Naver cracks down on malicious comments

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Naver cracks down on malicious comments

Naver is clearing out malicious comments from its news section using “Clean Bot” technology based on artificial intelligence (AI).

The technology automatically spots curses or hateful language in comments on the portal site’s news section, then automatically hides the comments.

It was partly introduced to its news service on Oct. 29 in the celebrity section as well. The expanded release, which took effect Tuesday, applies to all news categories including politics, culture and business.

Back in 2012, Naver introduced a function in the news comments section that automatically removed curse words, replacing them with blank boxes. But as only curses were erased, users were easily able to guess which words were blanked out based on the context and the rest of the sentence.

The Clean Bot, on the other hand, removes the comment, replacing it with the phrase: “This comment was hidden by Clean Bot for user protection.”

Although the AI function is automatically active, users can choose to deactivate it for their own accounts to continue to see all comments with only curse words blocked out.

However, at the current stage, the AI Clean Bot cannot perceive words that are not curses but have been used in a malicious context.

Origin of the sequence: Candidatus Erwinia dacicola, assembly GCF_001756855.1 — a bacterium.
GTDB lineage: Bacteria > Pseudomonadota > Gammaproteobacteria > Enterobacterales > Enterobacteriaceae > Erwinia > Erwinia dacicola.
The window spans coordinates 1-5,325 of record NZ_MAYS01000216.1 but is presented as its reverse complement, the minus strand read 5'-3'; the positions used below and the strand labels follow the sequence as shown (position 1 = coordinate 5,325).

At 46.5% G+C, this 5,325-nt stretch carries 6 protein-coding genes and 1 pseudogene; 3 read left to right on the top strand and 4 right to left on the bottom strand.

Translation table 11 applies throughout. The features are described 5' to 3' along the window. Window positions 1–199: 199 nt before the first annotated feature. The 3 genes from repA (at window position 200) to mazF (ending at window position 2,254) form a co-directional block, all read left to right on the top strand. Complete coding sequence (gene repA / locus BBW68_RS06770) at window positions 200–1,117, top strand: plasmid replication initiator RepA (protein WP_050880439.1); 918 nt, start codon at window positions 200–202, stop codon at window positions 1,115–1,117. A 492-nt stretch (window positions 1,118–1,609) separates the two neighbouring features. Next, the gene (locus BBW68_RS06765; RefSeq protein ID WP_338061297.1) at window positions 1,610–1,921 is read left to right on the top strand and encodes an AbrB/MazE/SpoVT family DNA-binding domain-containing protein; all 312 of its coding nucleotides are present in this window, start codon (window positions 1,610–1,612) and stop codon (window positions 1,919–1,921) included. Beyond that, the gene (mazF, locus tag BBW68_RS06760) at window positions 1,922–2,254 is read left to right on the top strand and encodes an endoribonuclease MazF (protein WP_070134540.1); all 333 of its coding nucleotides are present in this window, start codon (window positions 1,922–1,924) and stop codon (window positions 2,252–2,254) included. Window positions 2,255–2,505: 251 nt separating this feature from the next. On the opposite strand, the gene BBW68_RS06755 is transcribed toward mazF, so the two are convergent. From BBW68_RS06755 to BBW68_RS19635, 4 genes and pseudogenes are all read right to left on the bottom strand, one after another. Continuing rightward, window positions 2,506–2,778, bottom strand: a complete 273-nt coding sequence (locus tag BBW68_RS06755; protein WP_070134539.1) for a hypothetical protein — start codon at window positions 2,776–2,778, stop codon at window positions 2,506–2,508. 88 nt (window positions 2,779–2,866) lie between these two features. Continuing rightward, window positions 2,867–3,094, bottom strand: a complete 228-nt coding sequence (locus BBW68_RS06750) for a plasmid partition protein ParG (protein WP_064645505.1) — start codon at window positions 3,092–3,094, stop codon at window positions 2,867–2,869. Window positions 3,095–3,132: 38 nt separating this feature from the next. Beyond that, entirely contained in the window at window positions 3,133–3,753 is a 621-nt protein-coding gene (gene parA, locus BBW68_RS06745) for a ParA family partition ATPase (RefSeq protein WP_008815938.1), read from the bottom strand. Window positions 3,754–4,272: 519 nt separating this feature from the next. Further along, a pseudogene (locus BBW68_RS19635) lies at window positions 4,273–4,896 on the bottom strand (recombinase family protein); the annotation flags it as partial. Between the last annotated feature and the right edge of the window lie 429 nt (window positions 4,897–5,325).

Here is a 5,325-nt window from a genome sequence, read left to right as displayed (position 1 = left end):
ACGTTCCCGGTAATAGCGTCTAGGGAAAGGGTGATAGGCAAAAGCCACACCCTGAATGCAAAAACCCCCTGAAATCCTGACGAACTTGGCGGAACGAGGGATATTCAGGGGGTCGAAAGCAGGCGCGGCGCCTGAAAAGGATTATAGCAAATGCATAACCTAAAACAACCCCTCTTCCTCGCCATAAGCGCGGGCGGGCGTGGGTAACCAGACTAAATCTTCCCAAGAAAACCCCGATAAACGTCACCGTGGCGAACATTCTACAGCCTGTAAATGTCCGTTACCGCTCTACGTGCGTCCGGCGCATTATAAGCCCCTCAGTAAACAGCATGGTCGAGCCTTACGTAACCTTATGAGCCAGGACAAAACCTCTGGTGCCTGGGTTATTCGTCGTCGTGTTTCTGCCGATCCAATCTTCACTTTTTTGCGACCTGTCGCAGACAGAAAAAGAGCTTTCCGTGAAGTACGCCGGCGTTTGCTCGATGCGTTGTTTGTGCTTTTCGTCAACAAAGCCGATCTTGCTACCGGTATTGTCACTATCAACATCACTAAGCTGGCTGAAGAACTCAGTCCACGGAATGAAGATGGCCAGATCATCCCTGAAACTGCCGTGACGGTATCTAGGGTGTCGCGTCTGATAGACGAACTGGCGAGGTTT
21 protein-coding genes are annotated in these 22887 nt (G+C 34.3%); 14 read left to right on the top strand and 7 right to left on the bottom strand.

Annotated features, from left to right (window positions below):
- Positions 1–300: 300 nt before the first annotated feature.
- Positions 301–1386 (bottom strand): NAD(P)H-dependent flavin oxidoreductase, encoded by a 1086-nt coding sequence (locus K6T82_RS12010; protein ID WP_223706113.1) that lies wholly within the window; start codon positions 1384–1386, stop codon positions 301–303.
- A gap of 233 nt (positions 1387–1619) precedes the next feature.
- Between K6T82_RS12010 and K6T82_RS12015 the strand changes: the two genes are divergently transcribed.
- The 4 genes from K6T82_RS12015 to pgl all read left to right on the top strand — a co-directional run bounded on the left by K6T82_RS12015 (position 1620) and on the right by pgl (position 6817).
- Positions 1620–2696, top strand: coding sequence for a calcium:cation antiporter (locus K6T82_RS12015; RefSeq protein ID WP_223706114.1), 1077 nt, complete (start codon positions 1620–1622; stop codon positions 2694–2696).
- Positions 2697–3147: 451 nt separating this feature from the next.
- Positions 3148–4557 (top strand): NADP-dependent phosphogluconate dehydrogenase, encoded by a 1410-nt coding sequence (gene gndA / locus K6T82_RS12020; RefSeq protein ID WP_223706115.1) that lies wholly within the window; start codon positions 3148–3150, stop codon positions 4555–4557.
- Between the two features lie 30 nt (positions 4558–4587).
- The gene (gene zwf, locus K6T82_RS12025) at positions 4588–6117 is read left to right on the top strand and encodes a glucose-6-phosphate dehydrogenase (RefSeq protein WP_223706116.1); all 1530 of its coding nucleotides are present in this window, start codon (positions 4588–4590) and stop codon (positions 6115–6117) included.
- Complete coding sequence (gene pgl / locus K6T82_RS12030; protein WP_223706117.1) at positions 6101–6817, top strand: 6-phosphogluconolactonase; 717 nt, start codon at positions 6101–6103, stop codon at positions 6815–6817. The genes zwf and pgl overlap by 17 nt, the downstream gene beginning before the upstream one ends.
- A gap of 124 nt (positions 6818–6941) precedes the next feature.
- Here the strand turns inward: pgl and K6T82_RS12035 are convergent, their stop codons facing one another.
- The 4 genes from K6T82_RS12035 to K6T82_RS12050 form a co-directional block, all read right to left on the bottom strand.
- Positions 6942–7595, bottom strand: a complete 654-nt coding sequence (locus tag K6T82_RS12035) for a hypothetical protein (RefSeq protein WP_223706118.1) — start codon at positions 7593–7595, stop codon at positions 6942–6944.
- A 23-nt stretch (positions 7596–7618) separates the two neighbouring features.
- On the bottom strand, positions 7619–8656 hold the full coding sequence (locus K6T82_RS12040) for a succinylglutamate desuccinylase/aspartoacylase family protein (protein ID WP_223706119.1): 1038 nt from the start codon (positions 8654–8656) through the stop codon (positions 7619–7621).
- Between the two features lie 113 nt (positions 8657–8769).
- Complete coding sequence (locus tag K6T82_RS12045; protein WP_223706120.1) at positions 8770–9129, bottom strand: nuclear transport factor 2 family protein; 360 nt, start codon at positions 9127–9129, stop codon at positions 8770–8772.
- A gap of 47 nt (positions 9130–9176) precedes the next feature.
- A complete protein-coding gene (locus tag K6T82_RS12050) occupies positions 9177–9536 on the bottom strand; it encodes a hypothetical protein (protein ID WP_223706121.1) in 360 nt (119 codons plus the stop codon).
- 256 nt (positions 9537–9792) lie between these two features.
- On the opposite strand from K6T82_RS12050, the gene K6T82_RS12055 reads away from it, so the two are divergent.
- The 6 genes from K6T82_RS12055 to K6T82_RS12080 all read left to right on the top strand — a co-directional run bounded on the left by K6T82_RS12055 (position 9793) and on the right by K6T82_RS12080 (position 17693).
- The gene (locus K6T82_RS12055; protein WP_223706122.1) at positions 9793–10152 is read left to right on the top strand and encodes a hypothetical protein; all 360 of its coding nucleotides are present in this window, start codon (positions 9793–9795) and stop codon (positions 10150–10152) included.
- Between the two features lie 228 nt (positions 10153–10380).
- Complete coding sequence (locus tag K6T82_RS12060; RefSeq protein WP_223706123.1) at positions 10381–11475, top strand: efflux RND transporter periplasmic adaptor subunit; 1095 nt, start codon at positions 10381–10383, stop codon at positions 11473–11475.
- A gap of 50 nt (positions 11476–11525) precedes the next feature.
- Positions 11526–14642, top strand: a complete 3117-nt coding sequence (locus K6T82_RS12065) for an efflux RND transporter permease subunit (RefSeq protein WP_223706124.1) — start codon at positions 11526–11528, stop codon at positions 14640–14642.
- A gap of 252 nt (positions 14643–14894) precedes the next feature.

Malicious comments have been a reoccurring issue in Korea.

The news section is one of the most popular services for portal sites, but questions have been raised over whether the comments section should be kept alive due to the number of malicious comments uploaded and the negative impact they could cause.

The debate resurfaced after the death of singer and actor Sulli, whose real name is Choi Jin-ri. Sulli, who committed suicide in October, was a highly visible victim of online bullying.

Kakao, the operator of Korea’s No. 2 portal site Daum, was faster in responding to the issue. The company announced on Oct. 26 that it will close the comments box for good in its celebrity news section. It also halted a service that suggested “related keywords” when searching for individuals so that users are not so easily led astray by celebrity-related gossip.

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